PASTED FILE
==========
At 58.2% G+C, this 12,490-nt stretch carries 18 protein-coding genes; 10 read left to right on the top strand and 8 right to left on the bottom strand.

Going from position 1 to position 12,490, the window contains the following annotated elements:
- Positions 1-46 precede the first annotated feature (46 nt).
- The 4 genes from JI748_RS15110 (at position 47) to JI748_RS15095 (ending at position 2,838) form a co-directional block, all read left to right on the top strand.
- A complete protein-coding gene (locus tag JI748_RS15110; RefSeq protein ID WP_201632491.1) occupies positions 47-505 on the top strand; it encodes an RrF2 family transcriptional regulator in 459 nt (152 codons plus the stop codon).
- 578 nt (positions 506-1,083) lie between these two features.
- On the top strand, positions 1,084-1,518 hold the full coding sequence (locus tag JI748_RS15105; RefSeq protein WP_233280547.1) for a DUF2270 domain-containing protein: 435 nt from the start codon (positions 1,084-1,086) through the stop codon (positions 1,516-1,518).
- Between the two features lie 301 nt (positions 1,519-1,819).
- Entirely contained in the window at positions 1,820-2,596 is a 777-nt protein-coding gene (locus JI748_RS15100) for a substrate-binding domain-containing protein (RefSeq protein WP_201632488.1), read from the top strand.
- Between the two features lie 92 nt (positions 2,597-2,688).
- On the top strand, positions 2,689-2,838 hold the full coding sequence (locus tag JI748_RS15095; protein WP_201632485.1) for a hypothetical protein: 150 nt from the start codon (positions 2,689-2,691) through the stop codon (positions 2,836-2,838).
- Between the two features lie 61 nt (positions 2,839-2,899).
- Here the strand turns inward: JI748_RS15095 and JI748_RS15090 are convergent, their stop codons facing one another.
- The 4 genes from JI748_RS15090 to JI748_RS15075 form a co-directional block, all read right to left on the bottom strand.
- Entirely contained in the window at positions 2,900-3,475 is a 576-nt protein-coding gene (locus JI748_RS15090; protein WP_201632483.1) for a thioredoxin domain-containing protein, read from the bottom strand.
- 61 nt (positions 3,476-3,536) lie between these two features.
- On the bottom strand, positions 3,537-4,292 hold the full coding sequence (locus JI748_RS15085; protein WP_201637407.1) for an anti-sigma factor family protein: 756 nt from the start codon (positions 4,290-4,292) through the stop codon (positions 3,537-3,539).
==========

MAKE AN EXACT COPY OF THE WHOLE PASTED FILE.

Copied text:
At 58.2% G+C, this 12,490-nt stretch carries 18 protein-coding genes; 10 read left to right on the top strand and 8 right to left on the bottom strand.

Going from position 1 to position 12,490, the window contains the following annotated elements:
- Positions 1-46 precede the first annotated feature (46 nt).
- The 4 genes from JI748_RS15110 (at position 47) to JI748_RS15095 (ending at position 2,838) form a co-directional block, all read left to right on the top strand.
- A complete protein-coding gene (locus tag JI748_RS15110; RefSeq protein ID WP_201632491.1) occupies positions 47-505 on the top strand; it encodes an RrF2 family transcriptional regulator in 459 nt (152 codons plus the stop codon).
- 578 nt (positions 506-1,083) lie between these two features.
- On the top strand, positions 1,084-1,518 hold the full coding sequence (locus tag JI748_RS15105; RefSeq protein WP_233280547.1) for a DUF2270 domain-containing protein: 435 nt from the start codon (positions 1,084-1,086) through the stop codon (positions 1,516-1,518).
- Between the two features lie 301 nt (positions 1,519-1,819).
- Entirely contained in the window at positions 1,820-2,596 is a 777-nt protein-coding gene (locus JI748_RS15100) for a substrate-binding domain-containing protein (RefSeq protein WP_201632488.1), read from the top strand.
- Between the two features lie 92 nt (positions 2,597-2,688).
- On the top strand, positions 2,689-2,838 hold the full coding sequence (locus tag JI748_RS15095; protein WP_201632485.1) for a hypothetical protein: 150 nt from the start codon (positions 2,689-2,691) through the stop codon (positions 2,836-2,838).
- Between the two features lie 61 nt (positions 2,839-2,899).
- Here the strand turns inward: JI748_RS15095 and JI748_RS15090 are convergent, their stop codons facing one another.
- The 4 genes from JI748_RS15090 to JI748_RS15075 form a co-directional block, all read right to left on the bottom strand.
- Entirely contained in the window at positions 2,900-3,475 is a 576-nt protein-coding gene (locus JI748_RS15090; protein WP_201632483.1) for a thioredoxin domain-containing protein, read from the bottom strand.
- 61 nt (positions 3,476-3,536) lie between these two features.
- On the bottom strand, positions 3,537-4,292 hold the full coding sequence (locus JI748_RS15085; protein WP_201637407.1) for an anti-sigma factor family protein: 756 nt from the start codon (positions 4,290-4,292) through the stop codon (positions 3,537-3,539).